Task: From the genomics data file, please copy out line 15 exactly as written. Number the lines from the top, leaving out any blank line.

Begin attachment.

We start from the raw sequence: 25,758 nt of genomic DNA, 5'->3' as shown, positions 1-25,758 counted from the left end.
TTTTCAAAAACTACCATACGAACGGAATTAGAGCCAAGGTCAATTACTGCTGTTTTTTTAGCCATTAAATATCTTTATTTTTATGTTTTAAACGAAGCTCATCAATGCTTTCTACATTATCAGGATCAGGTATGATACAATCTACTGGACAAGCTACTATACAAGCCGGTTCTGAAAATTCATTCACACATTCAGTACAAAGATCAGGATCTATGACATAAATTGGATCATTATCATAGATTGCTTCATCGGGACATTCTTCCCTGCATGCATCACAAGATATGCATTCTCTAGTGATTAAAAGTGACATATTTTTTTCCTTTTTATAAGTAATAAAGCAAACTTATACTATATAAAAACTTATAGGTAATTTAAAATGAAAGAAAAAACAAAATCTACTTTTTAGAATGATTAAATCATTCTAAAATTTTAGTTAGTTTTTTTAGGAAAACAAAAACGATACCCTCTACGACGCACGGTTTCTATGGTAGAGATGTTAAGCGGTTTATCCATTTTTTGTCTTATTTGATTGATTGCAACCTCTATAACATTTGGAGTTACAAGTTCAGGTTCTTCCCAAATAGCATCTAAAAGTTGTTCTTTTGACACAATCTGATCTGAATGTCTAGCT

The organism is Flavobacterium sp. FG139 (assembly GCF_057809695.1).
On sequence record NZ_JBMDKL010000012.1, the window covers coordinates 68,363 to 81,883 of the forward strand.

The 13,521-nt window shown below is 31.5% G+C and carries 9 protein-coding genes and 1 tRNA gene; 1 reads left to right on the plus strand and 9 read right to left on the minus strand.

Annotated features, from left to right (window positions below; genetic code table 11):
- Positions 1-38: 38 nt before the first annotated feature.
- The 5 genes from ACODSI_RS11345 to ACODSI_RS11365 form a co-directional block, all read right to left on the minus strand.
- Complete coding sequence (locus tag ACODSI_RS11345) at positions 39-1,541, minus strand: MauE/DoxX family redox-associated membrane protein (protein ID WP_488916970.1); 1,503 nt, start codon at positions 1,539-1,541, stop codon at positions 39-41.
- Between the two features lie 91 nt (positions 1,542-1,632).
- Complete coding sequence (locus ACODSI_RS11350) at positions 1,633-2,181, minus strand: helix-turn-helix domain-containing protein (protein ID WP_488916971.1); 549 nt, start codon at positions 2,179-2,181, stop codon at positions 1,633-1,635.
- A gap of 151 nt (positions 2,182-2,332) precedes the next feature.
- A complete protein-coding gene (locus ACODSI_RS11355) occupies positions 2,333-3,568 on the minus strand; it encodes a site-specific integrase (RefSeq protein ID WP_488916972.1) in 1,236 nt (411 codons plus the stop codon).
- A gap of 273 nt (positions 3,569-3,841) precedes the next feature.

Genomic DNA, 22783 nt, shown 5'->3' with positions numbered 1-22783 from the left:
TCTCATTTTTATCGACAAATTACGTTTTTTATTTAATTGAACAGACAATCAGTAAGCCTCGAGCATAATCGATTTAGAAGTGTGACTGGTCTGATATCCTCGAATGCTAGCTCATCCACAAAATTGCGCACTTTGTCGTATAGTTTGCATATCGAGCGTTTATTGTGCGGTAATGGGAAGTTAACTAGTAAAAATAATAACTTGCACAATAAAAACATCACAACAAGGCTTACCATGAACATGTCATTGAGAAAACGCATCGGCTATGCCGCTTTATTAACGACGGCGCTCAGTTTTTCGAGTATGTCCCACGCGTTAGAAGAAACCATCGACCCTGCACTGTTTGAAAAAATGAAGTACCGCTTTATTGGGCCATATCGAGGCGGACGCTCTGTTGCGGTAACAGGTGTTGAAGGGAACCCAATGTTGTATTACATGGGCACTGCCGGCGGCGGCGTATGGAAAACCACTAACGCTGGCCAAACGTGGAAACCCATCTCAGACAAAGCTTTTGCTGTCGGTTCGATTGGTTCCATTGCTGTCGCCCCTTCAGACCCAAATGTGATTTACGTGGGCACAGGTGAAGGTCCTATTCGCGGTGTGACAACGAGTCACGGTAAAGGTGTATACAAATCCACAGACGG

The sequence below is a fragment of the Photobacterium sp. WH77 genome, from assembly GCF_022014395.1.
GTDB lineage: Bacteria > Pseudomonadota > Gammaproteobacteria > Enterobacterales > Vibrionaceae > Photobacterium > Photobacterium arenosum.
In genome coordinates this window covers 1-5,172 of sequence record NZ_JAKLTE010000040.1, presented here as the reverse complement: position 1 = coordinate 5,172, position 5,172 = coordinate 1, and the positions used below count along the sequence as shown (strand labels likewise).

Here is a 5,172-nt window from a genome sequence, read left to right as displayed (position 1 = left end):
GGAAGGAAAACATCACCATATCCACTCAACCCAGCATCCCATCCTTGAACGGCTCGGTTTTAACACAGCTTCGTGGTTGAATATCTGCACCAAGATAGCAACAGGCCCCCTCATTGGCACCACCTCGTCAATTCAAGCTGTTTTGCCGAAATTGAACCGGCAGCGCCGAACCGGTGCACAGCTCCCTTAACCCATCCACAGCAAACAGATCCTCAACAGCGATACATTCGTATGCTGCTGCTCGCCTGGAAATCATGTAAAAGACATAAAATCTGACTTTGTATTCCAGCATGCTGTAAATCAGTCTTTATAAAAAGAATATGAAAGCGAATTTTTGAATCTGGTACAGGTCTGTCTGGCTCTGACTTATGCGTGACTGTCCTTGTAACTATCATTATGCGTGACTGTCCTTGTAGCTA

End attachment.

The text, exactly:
Genomic DNA, 22783 nt, shown 5'->3' with positions numbered 1-22783 from the left: